The first interest rate hike in the last monetary policy tightening cycle was delivered in October 2009, when the cash rate rose by 25 basis points to 3.25 per cent.

Three months before that rate hike in July 2009, the RBA Governor, Glenn Stevens noted:

  • “output has been sluggish and capacity utilisation has fallen back to about average levels, with some further decline likely over the rest of the year. Weaker demand for labour is leading to lower growth in labour costs. These conditions should see inflation continue to abate over the period ahead.
  • A pick-up in housing credit demand suggests stronger dwelling activity is likely later in the year. House prices are tending to rise. Business borrowing, on the other hand, has been declining, as companies postpone investment plans and seek to reduce leverage in an environment of tighter lending standards.
  • Monetary policy has been eased significantly. Market and mortgage rates are at very low levels by historical standards, despite recent small increases. Business loan rates are below average. The effects of these changes will still be coming through for some time yet.
  • The Board’s current view is that the outlook for inflation allows some scope for further easing of monetary policy, if needed.”

So there was a clear bias to cut interest rates in July.

One month later, in August 2009, Mr Stevens noted:

  • “Economic conditions in Australia have been stronger than expected a few months ago [but] the most likely outcome in the near term is a period of sluggish output, with consumer spending likely to slow somewhat and investment remaining weak. Stronger dwelling activity and public spending will start to provide more support to overall demand soon, and growth is likely to firm into 2010.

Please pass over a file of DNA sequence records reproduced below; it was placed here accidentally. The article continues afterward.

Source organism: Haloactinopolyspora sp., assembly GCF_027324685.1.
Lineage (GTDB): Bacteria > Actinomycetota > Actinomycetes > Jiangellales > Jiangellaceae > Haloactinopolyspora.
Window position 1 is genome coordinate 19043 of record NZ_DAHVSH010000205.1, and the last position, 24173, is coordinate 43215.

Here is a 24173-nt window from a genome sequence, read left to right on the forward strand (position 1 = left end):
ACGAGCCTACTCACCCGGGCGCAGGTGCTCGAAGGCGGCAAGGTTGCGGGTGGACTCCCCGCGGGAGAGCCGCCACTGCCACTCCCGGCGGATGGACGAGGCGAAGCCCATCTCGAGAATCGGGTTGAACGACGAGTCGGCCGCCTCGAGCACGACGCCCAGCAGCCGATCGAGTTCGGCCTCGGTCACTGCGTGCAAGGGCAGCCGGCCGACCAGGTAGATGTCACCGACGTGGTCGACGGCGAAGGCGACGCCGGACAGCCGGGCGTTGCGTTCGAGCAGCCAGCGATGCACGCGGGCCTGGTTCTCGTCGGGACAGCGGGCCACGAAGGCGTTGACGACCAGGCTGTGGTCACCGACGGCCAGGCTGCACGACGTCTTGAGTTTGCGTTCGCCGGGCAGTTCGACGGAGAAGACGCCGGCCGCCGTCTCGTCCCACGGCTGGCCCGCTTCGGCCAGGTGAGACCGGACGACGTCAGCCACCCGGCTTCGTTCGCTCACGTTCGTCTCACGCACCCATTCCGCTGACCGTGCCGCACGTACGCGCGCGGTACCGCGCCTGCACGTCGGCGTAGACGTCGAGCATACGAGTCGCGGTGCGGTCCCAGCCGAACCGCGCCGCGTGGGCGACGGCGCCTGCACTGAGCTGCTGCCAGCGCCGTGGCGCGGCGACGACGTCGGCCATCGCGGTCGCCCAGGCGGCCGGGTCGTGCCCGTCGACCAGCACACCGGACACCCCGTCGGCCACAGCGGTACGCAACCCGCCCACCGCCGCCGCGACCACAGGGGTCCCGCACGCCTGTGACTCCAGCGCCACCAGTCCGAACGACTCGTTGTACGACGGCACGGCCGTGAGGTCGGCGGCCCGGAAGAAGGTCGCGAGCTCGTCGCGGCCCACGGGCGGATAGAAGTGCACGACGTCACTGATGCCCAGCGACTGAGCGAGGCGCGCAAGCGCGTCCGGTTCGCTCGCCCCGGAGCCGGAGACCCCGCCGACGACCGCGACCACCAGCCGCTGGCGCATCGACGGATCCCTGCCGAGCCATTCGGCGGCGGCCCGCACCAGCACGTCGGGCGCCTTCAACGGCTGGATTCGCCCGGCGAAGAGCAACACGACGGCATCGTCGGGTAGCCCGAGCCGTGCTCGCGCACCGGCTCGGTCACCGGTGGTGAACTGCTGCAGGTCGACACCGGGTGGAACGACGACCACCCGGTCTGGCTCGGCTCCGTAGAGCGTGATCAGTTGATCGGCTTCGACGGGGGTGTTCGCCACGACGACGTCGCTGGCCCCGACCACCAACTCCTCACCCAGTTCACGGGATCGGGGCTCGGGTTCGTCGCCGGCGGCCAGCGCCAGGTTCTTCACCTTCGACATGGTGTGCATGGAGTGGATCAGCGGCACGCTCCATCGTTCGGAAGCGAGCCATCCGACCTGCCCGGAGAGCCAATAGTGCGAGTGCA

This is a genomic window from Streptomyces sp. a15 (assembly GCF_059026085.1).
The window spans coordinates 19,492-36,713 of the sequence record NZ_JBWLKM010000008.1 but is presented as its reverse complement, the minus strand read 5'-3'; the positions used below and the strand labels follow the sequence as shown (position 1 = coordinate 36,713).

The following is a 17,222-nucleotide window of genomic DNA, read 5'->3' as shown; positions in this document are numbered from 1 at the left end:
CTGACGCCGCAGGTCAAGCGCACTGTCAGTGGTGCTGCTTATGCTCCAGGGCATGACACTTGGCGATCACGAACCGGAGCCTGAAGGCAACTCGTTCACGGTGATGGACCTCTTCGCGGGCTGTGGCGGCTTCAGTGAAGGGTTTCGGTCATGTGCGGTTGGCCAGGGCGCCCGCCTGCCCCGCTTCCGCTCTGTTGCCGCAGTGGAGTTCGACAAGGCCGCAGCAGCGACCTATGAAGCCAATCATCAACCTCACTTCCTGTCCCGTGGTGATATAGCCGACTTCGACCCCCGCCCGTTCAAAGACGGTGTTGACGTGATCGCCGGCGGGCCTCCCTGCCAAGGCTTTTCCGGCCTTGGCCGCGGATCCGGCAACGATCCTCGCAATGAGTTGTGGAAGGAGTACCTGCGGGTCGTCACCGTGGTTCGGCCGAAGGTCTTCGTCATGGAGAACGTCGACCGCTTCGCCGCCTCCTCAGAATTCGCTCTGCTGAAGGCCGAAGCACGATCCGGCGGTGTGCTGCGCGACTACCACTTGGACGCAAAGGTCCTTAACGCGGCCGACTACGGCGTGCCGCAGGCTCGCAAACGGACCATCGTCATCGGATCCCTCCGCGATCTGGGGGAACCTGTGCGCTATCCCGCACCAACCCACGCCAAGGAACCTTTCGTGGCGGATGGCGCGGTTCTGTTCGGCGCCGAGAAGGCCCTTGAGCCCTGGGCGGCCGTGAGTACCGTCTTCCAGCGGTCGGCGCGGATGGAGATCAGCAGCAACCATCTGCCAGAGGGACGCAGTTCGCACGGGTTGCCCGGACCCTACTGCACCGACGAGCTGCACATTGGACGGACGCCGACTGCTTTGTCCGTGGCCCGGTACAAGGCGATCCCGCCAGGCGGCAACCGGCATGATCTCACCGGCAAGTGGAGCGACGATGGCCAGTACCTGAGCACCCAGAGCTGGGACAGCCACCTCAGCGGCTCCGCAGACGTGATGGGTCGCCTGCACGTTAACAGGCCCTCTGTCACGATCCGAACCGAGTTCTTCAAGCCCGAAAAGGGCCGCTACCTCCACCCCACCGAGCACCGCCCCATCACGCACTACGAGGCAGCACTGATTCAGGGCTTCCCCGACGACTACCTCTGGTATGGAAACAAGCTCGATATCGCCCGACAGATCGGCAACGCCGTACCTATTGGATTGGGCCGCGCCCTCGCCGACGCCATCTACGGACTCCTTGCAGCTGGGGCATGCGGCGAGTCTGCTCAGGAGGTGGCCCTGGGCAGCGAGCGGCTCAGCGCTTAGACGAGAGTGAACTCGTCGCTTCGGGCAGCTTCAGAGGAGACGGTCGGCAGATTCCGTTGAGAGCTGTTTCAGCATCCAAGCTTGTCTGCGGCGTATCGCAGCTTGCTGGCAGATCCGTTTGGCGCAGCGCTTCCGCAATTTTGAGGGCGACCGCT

• Inflation is gradually moderating, given the earlier decline in energy and commodity prices, and the effects of weaker demand on prices and labour costs.
  • Housing credit has been solid, and dwelling prices have risen over recent months. Business borrowing, on the other hand, has been declining, as companies have postponed investment plans and sought to reduce leverage in an environment of tighter lending standards.
  • The Board’s judgment is that the present accommodative setting of monetary policy is appropriate given the economy’s circumstances.”

This was the swing to the neutral bias.

Recall, it took three months to go from an easing bias to delivering an interest rate hike.

Fast forward to now. The RBA has held the cash rate at a record low of 2.5 per cent since August 2013. We now know house prices are booming, exports are rocketing, housing construction is surging and inflation is rising.

While employment remains soft and the decline in the mining investment profile continues to be one of the least surprising elements of the economic outlook, the RBA has seen fit to leave rates steady, but has, to its credit, moved from an easing bias to a neutral bias. It wont be long before we hear a tightening bias which is why I am strongly of the view that the RBA will be hiking interest rates in the next few months and will be lifting rates by at least 100 basis points by late 2014/early 2015.